The lemon juice added to the filling here was to give it the sharp freshness of the flavor of the wonderful homemade ricotta we had in Bowen. If you make your own ricotta, you can omit the lemon juice. The Vareniki can be eaten boiled (as in the top photo) or boiled and then lightly browned in some oil in a frying pan (as in the photo following the recipe).
2 cups flour, plus more for kneading
1-2 teaspoons salt
1 tablespoon oil
7-9 tablespoons water
1 1/2 cups mashed potatoes
1 1/2 cups ricotta cheese
juice from half a lemon
butter, for serving
If you don't already have mashed potatoes, peel 6 medium Russet potatoes and cut into one inch dice. Put in a large pot, cover with cold water up to one inch above the potatoes, and bring to a boil in the stove top. Add a tablespoon of salt. Cook until soft when pierced with a fork, about 20 minutes. Drain. Put the potatoes through a ricer or mash with a masher in a bowl. Add a bit of milk and taste for salt, adding more if necessary. Stir until you have a smooth puree.
To make the dough, in a food processor, combine the flour and 1/2 teaspoon of salt. Separate one of the eggs, and reserve the white for sealing the Vareniki later on. Add the remaining egg and yolk into the food processor along with the oil and water and blend until the dough forms a ball.
Put the dough on a floured surface and knead by hand until smooth, about two minutes. Cover with a linen (not terrycloth) towel and let sit for 30 minutes to an hour.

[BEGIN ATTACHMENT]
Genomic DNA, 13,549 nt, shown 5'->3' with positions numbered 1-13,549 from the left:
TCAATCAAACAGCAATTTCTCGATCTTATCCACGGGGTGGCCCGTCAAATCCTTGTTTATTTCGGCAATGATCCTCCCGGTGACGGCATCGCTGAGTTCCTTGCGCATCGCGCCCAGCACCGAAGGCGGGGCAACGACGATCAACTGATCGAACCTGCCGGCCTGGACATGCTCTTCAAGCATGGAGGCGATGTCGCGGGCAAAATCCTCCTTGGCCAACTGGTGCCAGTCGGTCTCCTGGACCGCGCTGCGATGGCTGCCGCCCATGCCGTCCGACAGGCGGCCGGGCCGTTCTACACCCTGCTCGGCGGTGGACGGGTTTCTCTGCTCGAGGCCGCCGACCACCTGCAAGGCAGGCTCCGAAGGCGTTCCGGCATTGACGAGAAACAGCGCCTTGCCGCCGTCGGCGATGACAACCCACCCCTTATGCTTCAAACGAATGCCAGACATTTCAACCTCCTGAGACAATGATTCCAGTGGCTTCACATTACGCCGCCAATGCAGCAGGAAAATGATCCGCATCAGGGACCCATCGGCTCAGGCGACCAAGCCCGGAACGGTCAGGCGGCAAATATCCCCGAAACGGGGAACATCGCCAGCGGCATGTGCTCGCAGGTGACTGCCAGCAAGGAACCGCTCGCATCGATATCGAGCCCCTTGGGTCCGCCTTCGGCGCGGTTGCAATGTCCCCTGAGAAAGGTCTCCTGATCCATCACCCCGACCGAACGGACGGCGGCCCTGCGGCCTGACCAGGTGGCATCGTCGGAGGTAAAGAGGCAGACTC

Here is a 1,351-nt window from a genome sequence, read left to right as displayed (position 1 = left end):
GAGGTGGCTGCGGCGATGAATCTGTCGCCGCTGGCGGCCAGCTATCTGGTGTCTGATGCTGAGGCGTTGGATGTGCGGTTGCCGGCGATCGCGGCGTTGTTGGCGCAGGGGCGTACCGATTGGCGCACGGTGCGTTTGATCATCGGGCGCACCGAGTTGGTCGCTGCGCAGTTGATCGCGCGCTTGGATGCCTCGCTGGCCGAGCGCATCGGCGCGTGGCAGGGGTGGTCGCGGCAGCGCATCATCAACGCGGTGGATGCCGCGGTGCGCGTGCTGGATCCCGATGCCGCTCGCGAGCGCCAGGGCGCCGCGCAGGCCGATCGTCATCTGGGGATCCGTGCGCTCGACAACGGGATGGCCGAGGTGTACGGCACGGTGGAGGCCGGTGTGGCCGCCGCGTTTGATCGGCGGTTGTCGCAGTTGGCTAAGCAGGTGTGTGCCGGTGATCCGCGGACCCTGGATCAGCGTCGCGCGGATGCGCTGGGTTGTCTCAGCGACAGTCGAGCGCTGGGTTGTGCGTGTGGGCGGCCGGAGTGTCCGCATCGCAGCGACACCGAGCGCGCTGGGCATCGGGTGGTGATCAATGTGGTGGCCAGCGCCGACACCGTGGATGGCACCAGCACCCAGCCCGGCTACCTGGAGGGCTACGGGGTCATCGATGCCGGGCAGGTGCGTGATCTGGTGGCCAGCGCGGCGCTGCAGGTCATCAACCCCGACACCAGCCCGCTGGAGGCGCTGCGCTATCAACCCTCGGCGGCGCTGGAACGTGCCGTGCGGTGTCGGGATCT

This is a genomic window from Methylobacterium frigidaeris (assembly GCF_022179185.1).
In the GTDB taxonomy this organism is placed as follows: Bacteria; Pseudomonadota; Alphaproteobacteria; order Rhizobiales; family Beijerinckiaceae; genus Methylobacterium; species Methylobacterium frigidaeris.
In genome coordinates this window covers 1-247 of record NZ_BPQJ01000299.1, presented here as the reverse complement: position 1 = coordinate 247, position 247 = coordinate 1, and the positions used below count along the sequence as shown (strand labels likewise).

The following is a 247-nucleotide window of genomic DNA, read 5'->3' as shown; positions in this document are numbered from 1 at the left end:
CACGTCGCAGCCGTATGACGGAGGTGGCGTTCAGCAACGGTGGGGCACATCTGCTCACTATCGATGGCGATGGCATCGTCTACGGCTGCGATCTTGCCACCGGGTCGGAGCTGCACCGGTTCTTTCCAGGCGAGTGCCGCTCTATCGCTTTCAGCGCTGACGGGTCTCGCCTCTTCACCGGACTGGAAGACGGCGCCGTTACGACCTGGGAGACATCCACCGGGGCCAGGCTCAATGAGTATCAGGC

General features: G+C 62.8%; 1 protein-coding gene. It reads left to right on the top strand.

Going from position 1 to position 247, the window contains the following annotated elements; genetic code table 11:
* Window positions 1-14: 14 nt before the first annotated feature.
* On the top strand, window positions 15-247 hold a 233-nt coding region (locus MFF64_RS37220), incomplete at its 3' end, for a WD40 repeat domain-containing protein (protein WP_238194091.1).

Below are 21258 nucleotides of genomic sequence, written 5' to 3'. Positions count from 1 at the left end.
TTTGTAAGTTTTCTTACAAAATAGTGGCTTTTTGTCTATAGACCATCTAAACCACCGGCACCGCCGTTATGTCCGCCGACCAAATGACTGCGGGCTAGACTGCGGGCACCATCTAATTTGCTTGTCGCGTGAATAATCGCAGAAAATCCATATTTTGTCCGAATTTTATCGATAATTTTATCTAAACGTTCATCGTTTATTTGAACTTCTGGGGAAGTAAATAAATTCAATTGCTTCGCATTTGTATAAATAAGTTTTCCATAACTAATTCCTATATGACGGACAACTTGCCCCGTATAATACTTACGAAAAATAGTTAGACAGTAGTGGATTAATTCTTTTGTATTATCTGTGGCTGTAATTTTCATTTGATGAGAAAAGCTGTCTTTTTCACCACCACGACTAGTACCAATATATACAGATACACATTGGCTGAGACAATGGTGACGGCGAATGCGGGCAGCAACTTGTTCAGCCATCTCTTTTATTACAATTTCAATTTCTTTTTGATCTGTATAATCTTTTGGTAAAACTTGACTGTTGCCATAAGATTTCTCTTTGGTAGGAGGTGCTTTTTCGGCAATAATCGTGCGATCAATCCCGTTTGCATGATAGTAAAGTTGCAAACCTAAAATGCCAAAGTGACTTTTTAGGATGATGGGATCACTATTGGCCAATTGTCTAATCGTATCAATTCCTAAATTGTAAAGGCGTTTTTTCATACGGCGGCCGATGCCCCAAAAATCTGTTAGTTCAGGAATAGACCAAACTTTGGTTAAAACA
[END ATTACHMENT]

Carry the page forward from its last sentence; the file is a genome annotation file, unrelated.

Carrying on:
Meanwhile, in a large bowl, combine the mashed potatoes and ricotta and mix very well with a fork. Add in the lemon juice, if using, and salt to taste.
Divide the dough into two balls, leaving one ball covered with the towel. Roll out the dough with a rolling pin on a floured surface. Also flour your rolling pin. The dough should be rolled fairly thin, about 1/8 inch or thinner. Cut dough into rounds using a 3-inch round cookie cutter. Shape the scraps back into a ball and re-roll. Repeat with the other ball.
To fill, place a heaping spoonful of the filling in the center of one cut out of the dough. Using your finger, spread the egg white around the edge of the dough (you might need to stretch the dough a little) and pull the edges together to form a crescent shape. Seal by pinching edges together firmly. Repeat until you have filled all of the Varneiki. Keep Vareniki on a plate covered with a towel to prevent drying while you are making the others.
When assembled, the Vareniki can be frozen (uncooked) or refrigerated for a day or two. Bring a large pot of water to boil and lower each Vareniki in one at a time. Lower the heat to medium, and let the Vareniki boil until they float to the top, about 6 minutes. Remove using a slotted spoon, and then drain in a colander. If desired, heat a small amount (a couple of tablespoons) of oil in a frying pan over medium-high heat and add a few Vareniki. Cook about 2 minutes each side or until golden colored. This is a great option for leftover Vareniki the next day, if you have any leftover!!
Serve with butter on top.